ORIGINAL RESEARCH article
Sec. Cellular Neurophysiology
Volume 11 - 2017 | https://doi.org/10.3389/fncel.2017.00105
Improving Focal Photostimulation of Cortical Neurons with Pre-derived Wavefront Correction
- 1John Curtin School of Medical Research, Australian National University, Canberra, ACT, Australia
- 2Research School of Engineering, Australian National University, Canberra, ACT, Australia
- 3Medical School, Australian National University, Canberra, ACT, Australia
- 4Research School of Physics and Engineering, Australian National University, Canberra, ACT, Australia
Recent progress in neuroscience to image and investigate brain function has been made possible by impressive developments in optogenetic and opto-molecular tools. Such research requires advances in optical techniques for the delivery of light through brain tissue with high spatial resolution. The tissue causes distortions to the wavefront of the incoming light which broadens the focus and consequently reduces the intensity and degrades the resolution. Such effects are detrimental in techniques requiring focal stimulation. Adaptive wavefront correction has been demonstrated to compensate for these distortions. However, iterative derivation of the corrective wavefront introduces time constraints that limit its applicability to probe living cells. Here, we demonstrate that we can pre-determine and generalize a small set of Zernike modes to correct for aberrations of the light propagating through specific brain regions. A priori identification of a corrective wavefront is a direct and fast technique that improves the quality of the focus without the need for iterative adaptive wavefront correction. We verify our technique by measuring the efficiency of two-photon photolysis of caged neurotransmitters along the dendrites of a whole-cell patched neuron. Our results show that encoding the selected Zernike modes on the excitation light can improve light propagation through brain slices of rats as observed by the neuron's evoked excitatory post-synaptic potential in response to localized focal uncaging at the spines of the neuron's dendrites.
Laser microscopy is an important tool to understand the fundamental processes of neurons in brain tissue. However, it remains a demanding task to probe neurons at deeper regions due to the degradation of the laser's coherent properties as it propagates through the tissue. While two-photon (2P) microscopy uses a less absorptive near-infrared (NIR) laser, refractive index inhomogeneity and scattering are still important factors that distort the point spread function (PSF) of the incident coherent light. Aside from affecting the resolution, the broadening of the PSF drastically reduces the probability of non-linear 2P absorption and consequently decreases the emitted fluorescence signal. While the fluorescence signal can be improved by increasing the average power of the excitation laser, such move can degrade living biological samples due to photo-toxicity and heating (Gautam et al., 2015), which can affect the physiological activity and are hence disruptive when probing fundamental cellular processes. Fluorescence imaging and photostimulation (e.g., photolysis of chemically caged compounds and optogenetics) will all suffer the same predicament. Hence, the key to achieve minimally invasive imaging and probing of cellular processes is to build-up the capacity to rectify distortions of the incident light field, which optimizes the ability to achieve a near diffraction-limited focus at deep regions of the brain tissue.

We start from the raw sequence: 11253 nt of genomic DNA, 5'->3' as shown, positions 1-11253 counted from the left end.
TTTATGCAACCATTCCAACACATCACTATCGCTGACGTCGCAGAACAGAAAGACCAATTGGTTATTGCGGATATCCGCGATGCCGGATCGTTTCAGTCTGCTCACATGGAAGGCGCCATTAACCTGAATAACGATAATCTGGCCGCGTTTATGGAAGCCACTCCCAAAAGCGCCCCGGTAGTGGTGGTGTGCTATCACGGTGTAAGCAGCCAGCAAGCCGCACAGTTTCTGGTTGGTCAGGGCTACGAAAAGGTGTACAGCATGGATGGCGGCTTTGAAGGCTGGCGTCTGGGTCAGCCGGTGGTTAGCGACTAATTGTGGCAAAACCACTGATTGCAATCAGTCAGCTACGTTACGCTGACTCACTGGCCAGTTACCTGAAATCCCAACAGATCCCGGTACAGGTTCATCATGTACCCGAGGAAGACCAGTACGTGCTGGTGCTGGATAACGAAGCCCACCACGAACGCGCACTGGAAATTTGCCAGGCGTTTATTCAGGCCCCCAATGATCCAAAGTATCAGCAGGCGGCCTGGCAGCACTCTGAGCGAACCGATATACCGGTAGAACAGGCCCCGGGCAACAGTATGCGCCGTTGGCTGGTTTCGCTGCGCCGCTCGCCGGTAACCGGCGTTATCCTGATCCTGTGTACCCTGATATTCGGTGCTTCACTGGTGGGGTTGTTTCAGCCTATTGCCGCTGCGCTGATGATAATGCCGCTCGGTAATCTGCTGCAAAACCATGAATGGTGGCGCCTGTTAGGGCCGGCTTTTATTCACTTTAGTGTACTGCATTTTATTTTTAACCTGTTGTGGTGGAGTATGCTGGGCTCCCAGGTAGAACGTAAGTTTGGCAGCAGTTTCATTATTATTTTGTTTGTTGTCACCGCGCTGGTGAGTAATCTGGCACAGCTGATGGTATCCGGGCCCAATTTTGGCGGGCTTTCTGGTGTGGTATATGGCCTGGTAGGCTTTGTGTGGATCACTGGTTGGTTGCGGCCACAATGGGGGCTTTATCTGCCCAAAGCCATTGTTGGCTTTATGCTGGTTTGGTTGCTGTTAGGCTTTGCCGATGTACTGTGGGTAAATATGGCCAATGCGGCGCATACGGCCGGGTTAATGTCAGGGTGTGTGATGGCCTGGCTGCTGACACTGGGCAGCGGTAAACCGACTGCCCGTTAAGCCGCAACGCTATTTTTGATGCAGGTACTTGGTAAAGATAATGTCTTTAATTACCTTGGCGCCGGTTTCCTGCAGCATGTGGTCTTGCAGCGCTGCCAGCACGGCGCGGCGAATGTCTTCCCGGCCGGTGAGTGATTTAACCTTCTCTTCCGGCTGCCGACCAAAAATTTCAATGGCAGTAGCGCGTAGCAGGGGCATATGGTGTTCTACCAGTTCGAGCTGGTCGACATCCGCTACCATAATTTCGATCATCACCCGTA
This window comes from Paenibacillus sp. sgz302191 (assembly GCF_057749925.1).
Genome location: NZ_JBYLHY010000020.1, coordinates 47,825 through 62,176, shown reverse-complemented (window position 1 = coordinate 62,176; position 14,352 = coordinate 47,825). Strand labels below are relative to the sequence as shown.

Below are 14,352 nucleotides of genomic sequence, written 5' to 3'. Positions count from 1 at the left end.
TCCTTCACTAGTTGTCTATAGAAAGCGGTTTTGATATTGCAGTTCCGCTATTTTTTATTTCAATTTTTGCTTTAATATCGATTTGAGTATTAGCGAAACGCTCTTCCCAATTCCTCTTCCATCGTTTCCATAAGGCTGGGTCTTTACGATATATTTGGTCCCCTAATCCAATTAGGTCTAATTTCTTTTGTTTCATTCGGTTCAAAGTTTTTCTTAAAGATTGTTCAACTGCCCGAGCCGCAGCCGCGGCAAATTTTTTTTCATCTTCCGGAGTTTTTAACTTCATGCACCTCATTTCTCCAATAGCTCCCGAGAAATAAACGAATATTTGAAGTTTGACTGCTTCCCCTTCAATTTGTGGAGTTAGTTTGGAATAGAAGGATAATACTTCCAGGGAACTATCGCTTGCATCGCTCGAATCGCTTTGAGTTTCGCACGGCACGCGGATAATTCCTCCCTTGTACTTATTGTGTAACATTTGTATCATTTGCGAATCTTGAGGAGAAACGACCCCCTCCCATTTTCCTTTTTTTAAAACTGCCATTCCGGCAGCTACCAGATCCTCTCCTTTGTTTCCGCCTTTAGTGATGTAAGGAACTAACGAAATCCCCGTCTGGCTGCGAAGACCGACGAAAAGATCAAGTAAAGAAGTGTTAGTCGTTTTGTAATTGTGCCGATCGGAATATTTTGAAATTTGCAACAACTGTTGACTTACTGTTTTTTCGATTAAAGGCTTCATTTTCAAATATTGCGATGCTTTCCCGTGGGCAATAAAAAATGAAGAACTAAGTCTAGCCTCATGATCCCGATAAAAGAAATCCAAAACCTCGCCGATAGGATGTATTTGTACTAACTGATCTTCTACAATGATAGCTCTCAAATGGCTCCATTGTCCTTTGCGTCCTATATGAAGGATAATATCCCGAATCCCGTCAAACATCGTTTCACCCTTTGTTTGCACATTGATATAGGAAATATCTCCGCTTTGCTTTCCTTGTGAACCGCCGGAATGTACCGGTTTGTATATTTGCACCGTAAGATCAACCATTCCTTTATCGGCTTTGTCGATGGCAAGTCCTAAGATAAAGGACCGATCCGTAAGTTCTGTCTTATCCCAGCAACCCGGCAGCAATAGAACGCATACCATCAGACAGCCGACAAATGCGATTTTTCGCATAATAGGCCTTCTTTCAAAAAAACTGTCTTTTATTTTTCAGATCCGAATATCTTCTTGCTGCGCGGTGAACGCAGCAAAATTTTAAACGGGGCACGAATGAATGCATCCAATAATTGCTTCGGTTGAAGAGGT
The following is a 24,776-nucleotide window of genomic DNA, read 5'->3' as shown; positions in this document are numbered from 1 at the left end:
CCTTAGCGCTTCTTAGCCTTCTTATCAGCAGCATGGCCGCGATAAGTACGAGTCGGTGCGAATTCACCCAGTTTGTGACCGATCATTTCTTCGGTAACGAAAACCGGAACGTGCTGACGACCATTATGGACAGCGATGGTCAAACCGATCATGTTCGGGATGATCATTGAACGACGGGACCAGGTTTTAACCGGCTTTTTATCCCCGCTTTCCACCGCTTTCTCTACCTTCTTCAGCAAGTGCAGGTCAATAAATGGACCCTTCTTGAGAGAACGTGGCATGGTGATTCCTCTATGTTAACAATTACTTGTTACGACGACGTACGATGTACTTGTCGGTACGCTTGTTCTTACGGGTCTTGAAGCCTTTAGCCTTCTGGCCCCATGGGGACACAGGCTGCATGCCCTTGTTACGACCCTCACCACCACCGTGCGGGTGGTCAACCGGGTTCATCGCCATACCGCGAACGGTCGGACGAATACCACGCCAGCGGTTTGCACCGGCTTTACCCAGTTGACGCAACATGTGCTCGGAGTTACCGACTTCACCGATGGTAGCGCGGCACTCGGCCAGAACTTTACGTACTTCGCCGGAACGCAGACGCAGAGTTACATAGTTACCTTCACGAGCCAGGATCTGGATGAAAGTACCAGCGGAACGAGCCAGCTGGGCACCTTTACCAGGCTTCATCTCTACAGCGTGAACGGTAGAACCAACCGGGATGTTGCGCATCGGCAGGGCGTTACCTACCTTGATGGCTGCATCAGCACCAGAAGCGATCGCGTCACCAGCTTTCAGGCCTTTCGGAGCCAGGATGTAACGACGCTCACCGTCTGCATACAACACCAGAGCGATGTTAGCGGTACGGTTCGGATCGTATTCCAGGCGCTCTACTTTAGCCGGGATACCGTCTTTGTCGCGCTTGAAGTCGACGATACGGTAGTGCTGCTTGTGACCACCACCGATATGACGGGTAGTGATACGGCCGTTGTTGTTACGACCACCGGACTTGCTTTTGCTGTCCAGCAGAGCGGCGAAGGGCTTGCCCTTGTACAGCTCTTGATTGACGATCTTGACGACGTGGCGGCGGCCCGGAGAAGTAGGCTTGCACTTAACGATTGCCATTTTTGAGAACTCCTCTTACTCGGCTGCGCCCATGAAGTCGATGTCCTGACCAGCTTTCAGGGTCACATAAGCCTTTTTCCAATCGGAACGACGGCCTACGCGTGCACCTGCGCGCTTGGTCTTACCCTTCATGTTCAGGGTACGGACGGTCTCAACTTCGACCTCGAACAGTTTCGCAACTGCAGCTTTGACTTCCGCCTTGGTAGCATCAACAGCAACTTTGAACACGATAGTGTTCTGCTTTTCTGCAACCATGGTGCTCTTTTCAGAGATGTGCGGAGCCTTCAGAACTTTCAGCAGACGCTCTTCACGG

Although healthy brain tissues are made up of a heterogeneous distribution of neurons, dendrites and axons, these tissues are generally made-up of specific organization of cells. For example in the neocortex, a diverse spread of neurons organize into several layers forming the neuronal circuitry for information processing in the brain (Bullmore and Sporns, 2012). Such organization of the neurons and its neurites presents a predicable framework for mapping brain regions and visually targeting specific cells (e.g., Layer 2/3 and Layer 5 pyramidal neurons).
Earlier reports of optical imaging through optically thick brain tissues has paved the way for our investigations of neurons in their natural environment. When imaging optically thick brain tissues, light encounters multiple scattering and deviates from its original path. The scattered optical paths could be treated as almost deterministic and, when measured accordingly, it can be possible to build a transmission matrix (Yaqoob et al., 2008) or phase map (Schwertner et al., 2004) to correct for the light distortion in that particular instance. As such, recent techniques into the measurement and reversal of optical distortion in tissues (Booth, 2007) based on photo conjugation (Yaqoob et al., 2008), turbid layer conjugation (Park et al., 2015), sensorless imaging (Ji et al., 2010; Wang et al., 2014), artificial guide star (Tao et al., 2011a) and wavefront sensors (Tao et al., 2011b) have shown promising results. These techniques correct for the light distortion by treating sections of the tissue as distinct transmission matrices and hence require pre-measurement of a corrective wavefront for the incoming light prior to obtaining a wavefront corrected high-resolution image. In general, such active measurement works well for biological samples that do not deteriorate with time. However, as for many experiments involving living cells, when the window of time for the right experimental conditions is limited, an a priori identification of an appropriate wavefront correction is necessary.